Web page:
Game of Thrones: the characters we love and hate
We take a look at the best and worst traits of the series’ five most conflicting characters
So, you love Game of Thrones. When somebody tells you they haven’t seen it, you get on your high horse (or direwolf, depending on how committed you are to the whole thing), call your banners and seek to put an end to such injustice.
You explain to them that the series is much more than dragons and nudity: it’s also about the blurred line between right and wrong, the quest for familial supremacy and the existential struggle we all face as we try to find out rightful place in the world. Oh, and there’s some murder, incest and a scene where a man has his skull squeezed in. But you still love it, right?
Just as the series’ plot line can challenge your moral compass, so can its characters. Here, we look at how some of the most conflicting personalities can be hated and loved at the same time, using only scenes that appear in both the books and the TV show.
Reasons to hate: Let’s start with how he got that ‘Kingslayer’ nickname: by (literally) stabbing the King he had sworn to protect in the back, and transferring his allegiance to Robert Baratheon. He also gave Ned Stark a nasty leg injury and pushed wee Bran from a window after the little scamp saw him doing the dirty with his own sister Cersei, with whom he has three illegitimate children.
Reasons to love: Kingslayer he may be, but he insists he only killed Aerys to prevent him from murdering all of King’s Landing with that green fire Tyrion’s so fond of. Now nobody’s saying he should be shacking up with his sister (absolutely nobody is saying that) but he is loyal to Cersei and their children, and has never taken another lover besides her. He also proves his loyalty to Tyrion when he helps him to escape from his unjust imprisonment, and to Brienne when he protects her from rape, the perils of the road, and from being eaten by a large bear whilst wearing a hideous pink frock.
Reasons to hate: Having facilitated her husband’s death (wild boar attack, ouch), she continued to have an affair with her own brother. When he was captured, she moved on to her ever-so young-looking cousin. Stay classy, Cersei. Love life aside, she oversaw a massacre of all Baratheon bastards, tormented her brother Tyrion in a number of ways (from falsely accusing him of murder, to having women savagely beaten to spite him) and her tongue is more poisonous than Blackwater Bay.
Reasons to love: She loves her children and will do anything to protect them, from installing the best members of the Kingsguard to stand by their side, to seeking revenge on those she believes has wronged them (though she does go too far sometime – leave Tyrion and his lady loves alone.) She believes that women should have equal power to men, and does a confident job as Queen Regent. Plus, she always has impeccable hair.
Reasons to hate: He knows nothing, for one. Well, given the amount of times he’s broke his Night’s Watch vows, he certainly seems to know nothing about keeping promises. He swears that the Watch are his family, and then tries to bolt in the night to help his brother Robb avenge their father. He also gets hot and heavy with Ygritte under that animal skin of hers, before leaving to fight for her enemies. Plus, let’s face it, he is a little big for his boots. Too good to be a steward are you, Lord Snow?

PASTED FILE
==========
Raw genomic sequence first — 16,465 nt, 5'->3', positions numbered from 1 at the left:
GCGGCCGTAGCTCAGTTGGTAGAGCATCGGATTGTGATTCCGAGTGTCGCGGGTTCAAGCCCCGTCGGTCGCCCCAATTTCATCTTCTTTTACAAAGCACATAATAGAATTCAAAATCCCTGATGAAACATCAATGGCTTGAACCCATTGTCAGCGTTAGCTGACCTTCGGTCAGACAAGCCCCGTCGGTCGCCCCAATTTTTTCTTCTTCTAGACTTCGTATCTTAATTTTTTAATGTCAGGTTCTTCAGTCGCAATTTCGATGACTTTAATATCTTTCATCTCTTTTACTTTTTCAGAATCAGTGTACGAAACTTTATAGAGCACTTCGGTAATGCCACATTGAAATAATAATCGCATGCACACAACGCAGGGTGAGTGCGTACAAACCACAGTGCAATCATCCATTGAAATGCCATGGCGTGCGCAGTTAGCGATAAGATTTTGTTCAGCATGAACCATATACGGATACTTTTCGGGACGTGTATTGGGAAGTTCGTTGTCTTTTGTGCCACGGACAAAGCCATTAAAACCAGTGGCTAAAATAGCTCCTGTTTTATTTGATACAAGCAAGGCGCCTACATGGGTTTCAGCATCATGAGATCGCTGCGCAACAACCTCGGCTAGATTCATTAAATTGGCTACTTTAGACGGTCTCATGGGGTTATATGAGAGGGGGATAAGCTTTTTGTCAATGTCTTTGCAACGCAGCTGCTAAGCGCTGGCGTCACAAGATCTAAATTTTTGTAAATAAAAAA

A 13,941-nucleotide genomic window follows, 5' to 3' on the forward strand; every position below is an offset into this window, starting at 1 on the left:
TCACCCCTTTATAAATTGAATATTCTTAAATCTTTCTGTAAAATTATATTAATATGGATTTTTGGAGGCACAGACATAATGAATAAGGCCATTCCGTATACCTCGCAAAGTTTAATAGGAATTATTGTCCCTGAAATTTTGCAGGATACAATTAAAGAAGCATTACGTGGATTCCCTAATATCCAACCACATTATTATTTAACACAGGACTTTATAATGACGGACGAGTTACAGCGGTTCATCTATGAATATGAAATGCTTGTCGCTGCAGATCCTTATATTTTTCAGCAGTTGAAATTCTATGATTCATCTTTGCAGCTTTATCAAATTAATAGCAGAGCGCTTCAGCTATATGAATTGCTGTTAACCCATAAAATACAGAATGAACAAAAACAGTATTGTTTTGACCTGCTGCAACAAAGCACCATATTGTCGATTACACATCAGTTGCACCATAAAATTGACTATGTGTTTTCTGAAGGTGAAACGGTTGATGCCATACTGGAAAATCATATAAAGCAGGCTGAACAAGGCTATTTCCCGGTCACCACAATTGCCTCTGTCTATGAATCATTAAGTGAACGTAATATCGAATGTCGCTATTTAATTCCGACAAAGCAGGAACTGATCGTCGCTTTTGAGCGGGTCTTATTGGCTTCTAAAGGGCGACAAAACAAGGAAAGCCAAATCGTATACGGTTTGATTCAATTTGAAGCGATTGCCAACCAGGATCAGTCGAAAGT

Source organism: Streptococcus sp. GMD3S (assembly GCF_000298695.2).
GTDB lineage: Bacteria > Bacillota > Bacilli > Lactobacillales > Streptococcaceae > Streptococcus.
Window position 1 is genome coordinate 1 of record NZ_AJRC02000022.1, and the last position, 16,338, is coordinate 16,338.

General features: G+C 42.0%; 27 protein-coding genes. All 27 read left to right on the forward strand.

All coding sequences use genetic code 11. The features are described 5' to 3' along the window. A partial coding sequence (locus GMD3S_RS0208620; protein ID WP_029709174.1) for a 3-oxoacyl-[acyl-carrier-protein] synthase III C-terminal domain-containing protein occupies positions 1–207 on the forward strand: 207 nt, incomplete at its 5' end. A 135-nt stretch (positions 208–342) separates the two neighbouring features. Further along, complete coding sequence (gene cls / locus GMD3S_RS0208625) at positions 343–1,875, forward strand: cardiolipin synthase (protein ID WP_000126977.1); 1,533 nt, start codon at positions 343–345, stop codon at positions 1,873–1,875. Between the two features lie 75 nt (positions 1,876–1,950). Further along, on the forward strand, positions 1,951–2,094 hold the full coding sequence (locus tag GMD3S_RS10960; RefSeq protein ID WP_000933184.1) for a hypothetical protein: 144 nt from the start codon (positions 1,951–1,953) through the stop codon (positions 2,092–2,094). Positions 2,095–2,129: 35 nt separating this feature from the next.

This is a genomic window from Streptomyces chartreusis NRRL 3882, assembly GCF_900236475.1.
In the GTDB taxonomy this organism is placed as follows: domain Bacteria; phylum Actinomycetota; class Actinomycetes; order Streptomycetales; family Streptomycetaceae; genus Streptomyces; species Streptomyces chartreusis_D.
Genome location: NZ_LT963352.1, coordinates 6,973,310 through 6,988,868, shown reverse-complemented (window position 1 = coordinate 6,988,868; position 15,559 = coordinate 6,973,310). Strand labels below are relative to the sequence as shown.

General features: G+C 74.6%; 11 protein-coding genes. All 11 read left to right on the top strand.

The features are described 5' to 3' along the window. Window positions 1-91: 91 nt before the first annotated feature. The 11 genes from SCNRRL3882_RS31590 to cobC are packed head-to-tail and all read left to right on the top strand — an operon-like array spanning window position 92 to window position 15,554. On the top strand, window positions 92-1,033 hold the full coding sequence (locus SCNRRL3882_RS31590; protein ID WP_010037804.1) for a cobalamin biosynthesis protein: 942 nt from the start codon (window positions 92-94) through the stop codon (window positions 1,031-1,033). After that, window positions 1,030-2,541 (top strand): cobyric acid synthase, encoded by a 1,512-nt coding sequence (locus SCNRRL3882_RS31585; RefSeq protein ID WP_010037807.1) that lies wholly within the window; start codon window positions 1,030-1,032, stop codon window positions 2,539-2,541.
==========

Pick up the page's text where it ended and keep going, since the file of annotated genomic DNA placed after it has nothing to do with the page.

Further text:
Reasons to love: His vow-keeping record is poor, but that’s only because he is conflicted about doing the right thing. He leaves Castle Black to help the Starks, he lives and sleeps with the wildlings (one wildling in particular) in order to better understand the forthcoming attack on the wall, and he volunteered himself to the Watch for the good of the realm and his family, where he knew he would always be the outsider. Plus, Ghost loves him, so he can’t be that bad.
Reasons to hate: He tricked Ned Stark into trusting him and subsequently facilitated his arrest after Robert Baratheon’s death. He tries to put the moves on Catelyn Stark whilst bringing her the bones of her dead husband, and when she rejected him, he married her sister (whom he later murdered when she caught him necking Catelyn’s daughter, Sansa). He’s self-serving, manipulative and untrustworthy. And, let’s face it, that moustache does him no favours. Distrusting him is the wisest thing you’ll ever do.
Reasons to love: He is extremely intelligent and understands the value of knowledge. His character enables some of the most interesting plot twists in the series (such as his scheme to free Sansa and his help in putting the Lannisters on the throne) and he will always keep you guessing: where does his allegiance truly lie?
Sandor Clegane (The Hound)
Reasons to hate: He has no qualms about killing, and even seems to take some pleasure in it. He runs down Mycah, the innocent butcher’s boy, which earns him a lifetime spot on Arya’s ‘to kill’ list. For a long time he was Joffrey’s right hand man, following through with his unethical commands, and working as a paid killer of sorts. He kidnaps Arya in an effort to win a ransom from her family, and frequently steals in order to serve his own interests.
Reasons to love: He helps Sansa (his ‘little bird’) to survive her relationship with Joffrey by offering advice, he protects her from rape and later offers to help her escape from the Lannisters. He sees sense and abandons Joffrey (with a glorious parting shot of ‘Fuck the King’), and therefore consciously removes his affiliation with the Lannisters’ unethical actions in King's Landing. Technically, he does abduct Arya, but he also looks after her, and towards the end they develop something of a father-daughter relationship. Plus, he is extremely protective of his chicken. Don’t ever take his chicken.
Confusing, eh? Good luck deciding how you feel about the lot of ‘em before season five starts.
Game of Thrones | Season 5 Trailer (HBO)